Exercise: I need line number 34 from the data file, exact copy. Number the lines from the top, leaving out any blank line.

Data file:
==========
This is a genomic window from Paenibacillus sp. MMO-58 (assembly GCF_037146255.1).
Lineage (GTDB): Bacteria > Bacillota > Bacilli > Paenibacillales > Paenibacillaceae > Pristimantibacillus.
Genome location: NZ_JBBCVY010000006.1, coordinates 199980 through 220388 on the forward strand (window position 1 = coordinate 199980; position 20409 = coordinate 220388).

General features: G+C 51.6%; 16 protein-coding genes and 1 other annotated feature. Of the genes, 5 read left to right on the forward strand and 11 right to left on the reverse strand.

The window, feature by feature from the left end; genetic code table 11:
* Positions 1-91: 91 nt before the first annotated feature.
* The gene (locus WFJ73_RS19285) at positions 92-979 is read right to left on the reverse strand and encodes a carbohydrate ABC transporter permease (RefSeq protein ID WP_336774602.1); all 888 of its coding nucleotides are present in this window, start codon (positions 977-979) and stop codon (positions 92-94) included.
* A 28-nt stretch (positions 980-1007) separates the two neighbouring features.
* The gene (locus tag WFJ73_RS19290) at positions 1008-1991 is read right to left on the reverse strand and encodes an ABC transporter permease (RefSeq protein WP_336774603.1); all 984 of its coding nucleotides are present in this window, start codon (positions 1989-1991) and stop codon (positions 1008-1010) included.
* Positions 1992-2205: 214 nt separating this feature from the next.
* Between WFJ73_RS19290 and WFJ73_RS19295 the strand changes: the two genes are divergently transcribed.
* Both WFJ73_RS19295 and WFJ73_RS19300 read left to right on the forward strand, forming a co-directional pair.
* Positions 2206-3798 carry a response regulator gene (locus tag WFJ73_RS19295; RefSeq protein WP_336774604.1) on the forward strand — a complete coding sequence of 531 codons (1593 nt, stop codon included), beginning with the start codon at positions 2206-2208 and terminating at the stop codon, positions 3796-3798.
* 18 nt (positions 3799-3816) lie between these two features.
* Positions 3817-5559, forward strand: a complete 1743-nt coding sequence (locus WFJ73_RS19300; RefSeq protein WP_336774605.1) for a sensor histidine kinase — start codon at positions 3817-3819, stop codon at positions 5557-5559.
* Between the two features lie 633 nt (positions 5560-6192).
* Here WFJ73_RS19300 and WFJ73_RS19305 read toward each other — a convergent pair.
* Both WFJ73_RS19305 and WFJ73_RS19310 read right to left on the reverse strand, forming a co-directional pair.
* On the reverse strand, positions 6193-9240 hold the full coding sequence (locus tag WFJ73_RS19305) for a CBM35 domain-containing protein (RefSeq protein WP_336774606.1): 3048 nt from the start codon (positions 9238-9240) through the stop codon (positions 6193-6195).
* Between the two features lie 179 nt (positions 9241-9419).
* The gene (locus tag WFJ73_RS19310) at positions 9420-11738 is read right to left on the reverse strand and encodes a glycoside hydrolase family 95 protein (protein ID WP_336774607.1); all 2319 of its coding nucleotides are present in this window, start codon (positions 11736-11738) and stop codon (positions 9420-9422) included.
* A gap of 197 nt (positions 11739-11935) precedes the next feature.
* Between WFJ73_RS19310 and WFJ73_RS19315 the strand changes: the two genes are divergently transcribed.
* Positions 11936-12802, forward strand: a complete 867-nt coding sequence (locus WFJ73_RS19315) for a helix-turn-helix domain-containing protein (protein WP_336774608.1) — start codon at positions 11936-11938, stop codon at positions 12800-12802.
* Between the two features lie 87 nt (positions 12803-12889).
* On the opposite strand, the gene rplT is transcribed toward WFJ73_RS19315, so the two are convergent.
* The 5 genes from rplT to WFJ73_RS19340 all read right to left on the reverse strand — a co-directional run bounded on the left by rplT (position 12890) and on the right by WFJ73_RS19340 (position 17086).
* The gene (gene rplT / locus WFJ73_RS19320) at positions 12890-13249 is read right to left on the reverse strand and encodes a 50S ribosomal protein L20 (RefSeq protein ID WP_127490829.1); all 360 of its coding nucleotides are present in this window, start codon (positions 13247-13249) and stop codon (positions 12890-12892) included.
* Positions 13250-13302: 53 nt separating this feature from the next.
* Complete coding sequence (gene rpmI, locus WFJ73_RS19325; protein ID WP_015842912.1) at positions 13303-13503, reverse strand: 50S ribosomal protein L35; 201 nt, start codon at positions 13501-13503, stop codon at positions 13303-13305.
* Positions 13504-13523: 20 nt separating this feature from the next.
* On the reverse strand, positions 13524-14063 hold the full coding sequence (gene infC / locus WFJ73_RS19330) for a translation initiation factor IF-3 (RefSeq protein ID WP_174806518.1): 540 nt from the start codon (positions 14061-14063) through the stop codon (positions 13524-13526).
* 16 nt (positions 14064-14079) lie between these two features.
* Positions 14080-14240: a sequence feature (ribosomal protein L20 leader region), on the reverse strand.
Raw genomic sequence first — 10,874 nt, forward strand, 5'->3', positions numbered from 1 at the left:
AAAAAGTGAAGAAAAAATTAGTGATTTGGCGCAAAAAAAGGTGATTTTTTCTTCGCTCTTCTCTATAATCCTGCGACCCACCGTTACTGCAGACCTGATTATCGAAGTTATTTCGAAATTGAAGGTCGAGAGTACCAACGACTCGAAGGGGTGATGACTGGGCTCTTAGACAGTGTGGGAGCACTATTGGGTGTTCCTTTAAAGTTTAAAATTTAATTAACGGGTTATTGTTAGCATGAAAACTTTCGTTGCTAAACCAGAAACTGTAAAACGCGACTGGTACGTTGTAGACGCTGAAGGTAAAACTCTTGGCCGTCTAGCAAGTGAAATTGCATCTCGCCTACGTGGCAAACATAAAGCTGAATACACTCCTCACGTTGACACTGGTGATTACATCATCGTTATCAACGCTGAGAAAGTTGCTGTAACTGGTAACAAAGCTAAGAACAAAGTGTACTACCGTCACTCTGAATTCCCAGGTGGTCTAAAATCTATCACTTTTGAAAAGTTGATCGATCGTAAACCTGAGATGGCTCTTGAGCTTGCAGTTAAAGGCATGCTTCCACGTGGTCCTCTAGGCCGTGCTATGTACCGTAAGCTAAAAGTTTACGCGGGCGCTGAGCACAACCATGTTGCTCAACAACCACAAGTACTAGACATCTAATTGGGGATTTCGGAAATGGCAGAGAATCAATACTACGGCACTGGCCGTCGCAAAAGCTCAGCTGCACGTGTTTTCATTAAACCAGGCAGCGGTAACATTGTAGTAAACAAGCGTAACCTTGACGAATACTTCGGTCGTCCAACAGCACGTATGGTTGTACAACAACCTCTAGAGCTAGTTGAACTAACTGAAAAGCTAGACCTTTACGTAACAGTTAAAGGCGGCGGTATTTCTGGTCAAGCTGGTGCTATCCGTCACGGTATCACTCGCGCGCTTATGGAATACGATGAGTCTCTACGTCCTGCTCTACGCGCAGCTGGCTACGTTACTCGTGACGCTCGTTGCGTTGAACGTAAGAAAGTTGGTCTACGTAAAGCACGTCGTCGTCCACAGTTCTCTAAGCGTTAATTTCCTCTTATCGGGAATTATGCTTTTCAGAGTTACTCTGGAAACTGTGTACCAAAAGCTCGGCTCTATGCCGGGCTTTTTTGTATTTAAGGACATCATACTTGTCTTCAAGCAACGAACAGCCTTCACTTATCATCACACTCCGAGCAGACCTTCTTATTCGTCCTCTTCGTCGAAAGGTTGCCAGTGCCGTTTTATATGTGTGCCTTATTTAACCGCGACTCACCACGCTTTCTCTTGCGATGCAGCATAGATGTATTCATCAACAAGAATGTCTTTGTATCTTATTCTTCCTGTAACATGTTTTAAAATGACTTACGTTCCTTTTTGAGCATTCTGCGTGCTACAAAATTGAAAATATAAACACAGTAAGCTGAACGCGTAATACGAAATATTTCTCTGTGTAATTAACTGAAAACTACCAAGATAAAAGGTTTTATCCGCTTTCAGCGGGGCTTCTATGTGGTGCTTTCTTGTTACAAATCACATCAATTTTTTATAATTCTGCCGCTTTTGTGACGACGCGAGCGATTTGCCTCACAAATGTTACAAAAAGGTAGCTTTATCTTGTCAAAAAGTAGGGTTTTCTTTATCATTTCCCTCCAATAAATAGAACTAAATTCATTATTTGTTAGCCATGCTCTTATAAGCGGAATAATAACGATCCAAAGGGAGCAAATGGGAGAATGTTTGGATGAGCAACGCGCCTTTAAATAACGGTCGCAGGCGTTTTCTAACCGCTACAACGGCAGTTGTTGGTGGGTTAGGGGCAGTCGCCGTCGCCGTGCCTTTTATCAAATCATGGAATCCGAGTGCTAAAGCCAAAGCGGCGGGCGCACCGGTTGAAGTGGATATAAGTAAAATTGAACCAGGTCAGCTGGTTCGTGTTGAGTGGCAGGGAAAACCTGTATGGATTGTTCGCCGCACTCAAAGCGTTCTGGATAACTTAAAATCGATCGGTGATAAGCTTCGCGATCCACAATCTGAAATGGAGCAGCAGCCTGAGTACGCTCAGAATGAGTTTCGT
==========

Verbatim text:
* Positions 14080-14240: a sequence feature (ribosomal protein L20 leader region), on the reverse strand.